9. Biomaterials in Tooth Tissue Engineering: A Review

    PubMed Central

    Sharma, Sarang; Srivastava, Dhirendra; Grover, Shibani; Sharma, Vivek

    2014-01-01

    Biomaterials play a crucial role in the field of tissue engineering. They are utilized for fabricating frameworks known as scaffolds, matrices or constructs which are interconnected porous structures that establish a cellular microenvironment required for optimal tissue regeneration. Several natural and synthetic biomaterials have been utilized for fabrication of tissue engineering scaffolds. Amongst different biomaterials, polymers are the most extensively experimented and employed materials. They can be tailored to provide good interconnected porosity, large surface area, adequate mechanical strengths, varying surface characterization and different geometries required for tissue regeneration. A single type of material may however not meet all the requirements. Selection of two or more biomaterials, optimization of their physical, chemical and mechanical properties and advanced fabrication techniques are required to obtain scaffold designs intended for their final application. Current focus is aimed at designing biomaterials such that they will replicate the local extra cellular environment of the native organ and enable cell-cell and cell-scaffold interactions at micro level required for functional tissue regeneration. This article provides an insight into the different biomaterials available and the emerging use of nano engineering principles for the construction of bioactive scaffolds in tooth regeneration. PMID:24596804

  10. Biomaterials in tooth tissue engineering: a review.

    PubMed

    Sharma, Sarang; Srivastava, Dhirendra; Grover, Shibani; Sharma, Vivek

    2014-01-01

    Biomaterials play a crucial role in the field of tissue engineering. They are utilized for fabricating frameworks known as scaffolds, matrices or constructs which are interconnected porous structures that establish a cellular microenvironment required for optimal tissue regeneration. Several natural and synthetic biomaterials have been utilized for fabrication of tissue engineering scaffolds. Amongst different biomaterials, polymers are the most extensively experimented and employed materials. They can be tailored to provide good interconnected porosity, large surface area, adequate mechanical strengths, varying surface characterization and different geometries required for tissue regeneration. A single type of material may however not meet all the requirements. Selection of two or more biomaterials, optimization of their physical, chemical and mechanical properties and advanced fabrication techniques are required to obtain scaffold designs intended for their final application. Current focus is aimed at designing biomaterials such that they will replicate the local extra cellular environment of the native organ and enable cell-cell and cell-scaffold interactions at micro level required for functional tissue regeneration. This article provides an insight into the different biomaterials available and the emerging use of nano engineering principles for the construction of bioactive scaffolds in tooth regeneration.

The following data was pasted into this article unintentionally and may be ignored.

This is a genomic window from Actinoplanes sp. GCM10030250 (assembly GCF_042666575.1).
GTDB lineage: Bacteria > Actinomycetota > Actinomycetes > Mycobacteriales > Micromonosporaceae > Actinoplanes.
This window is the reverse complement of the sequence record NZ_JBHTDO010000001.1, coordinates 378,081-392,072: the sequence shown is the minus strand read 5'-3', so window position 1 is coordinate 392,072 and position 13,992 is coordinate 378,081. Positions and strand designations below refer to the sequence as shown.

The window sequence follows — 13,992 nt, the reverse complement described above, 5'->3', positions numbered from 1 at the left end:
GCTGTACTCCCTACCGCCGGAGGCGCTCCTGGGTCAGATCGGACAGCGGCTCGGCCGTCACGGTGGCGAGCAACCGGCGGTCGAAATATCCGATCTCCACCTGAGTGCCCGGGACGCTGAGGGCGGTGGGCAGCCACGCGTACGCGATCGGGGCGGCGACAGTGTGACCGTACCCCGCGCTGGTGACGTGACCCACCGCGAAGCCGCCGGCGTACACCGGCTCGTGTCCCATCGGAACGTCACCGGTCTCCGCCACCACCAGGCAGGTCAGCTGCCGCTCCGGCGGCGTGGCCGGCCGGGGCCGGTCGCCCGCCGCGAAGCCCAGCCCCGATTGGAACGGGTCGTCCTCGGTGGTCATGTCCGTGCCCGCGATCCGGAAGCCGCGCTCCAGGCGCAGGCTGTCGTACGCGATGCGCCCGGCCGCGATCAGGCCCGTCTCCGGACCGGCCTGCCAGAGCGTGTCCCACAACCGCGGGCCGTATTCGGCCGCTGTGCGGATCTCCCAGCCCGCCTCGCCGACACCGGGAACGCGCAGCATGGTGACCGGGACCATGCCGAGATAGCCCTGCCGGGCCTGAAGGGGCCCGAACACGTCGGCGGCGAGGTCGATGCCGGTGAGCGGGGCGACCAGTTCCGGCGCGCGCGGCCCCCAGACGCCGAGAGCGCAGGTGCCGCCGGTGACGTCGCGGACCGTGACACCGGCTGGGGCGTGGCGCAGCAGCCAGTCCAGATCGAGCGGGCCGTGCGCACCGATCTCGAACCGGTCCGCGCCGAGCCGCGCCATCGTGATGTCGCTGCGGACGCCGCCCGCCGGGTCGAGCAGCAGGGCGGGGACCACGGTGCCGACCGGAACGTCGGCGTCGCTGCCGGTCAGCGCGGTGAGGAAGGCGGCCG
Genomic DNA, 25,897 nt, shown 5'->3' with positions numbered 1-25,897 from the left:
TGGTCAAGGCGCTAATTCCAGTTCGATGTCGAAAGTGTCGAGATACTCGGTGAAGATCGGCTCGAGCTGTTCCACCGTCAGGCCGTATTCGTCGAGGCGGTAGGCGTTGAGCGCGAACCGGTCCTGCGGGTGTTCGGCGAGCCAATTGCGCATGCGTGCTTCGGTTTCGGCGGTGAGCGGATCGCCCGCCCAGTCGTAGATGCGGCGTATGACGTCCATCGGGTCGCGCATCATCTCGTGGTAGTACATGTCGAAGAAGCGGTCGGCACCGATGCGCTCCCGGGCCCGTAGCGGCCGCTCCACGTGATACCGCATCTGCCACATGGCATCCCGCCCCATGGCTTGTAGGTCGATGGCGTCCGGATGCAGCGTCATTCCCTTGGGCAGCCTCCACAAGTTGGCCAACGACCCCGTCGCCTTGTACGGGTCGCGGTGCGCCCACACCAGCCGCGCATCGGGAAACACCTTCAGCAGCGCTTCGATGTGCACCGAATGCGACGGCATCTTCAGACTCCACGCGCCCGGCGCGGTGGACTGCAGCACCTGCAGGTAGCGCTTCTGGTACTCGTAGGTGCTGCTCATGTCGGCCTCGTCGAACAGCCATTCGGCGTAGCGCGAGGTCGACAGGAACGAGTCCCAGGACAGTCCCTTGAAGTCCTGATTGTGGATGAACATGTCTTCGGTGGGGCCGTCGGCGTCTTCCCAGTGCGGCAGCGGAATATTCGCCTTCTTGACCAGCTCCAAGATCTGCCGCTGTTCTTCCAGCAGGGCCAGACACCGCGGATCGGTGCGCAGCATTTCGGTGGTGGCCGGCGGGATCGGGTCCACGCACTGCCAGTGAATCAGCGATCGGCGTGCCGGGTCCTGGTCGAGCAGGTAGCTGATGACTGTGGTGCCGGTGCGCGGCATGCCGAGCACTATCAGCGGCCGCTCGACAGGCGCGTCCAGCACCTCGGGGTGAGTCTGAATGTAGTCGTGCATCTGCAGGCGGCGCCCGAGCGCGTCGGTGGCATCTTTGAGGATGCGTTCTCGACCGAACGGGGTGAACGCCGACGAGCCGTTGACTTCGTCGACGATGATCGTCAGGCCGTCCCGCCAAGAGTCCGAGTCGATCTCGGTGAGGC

11. Laser Ablatin of Dental Hard Tissue

    SciTech Connect

    Seka, W.; Rechmann, P.; Featherstone, J.D.B.; Fried, D.

    2007-07-31

    This paper discusses ablation of dental hard tissue using pulsed lasers. It focuses particularly on the relevant tissue and laser parameters and some of the basic ablation processes that are likely to occur. The importance of interstitial water and its phase transitions is discussed in some detail along with the ablation processes that may or may not directly involve water. The interplay between tissue parameters and laser parameters in the outcome of the removal of dental hard tissue is discussed in detail.

  12. Quantitative analysis of incipient mineral loss in hard tissues

    NASA Astrophysics Data System (ADS)

    Matvienko, Anna; Mandelis, Andreas; Hellen, Adam; Jeon, Raymond; Abrams, Stephen; Amaechi, Bennett

    2009-02-01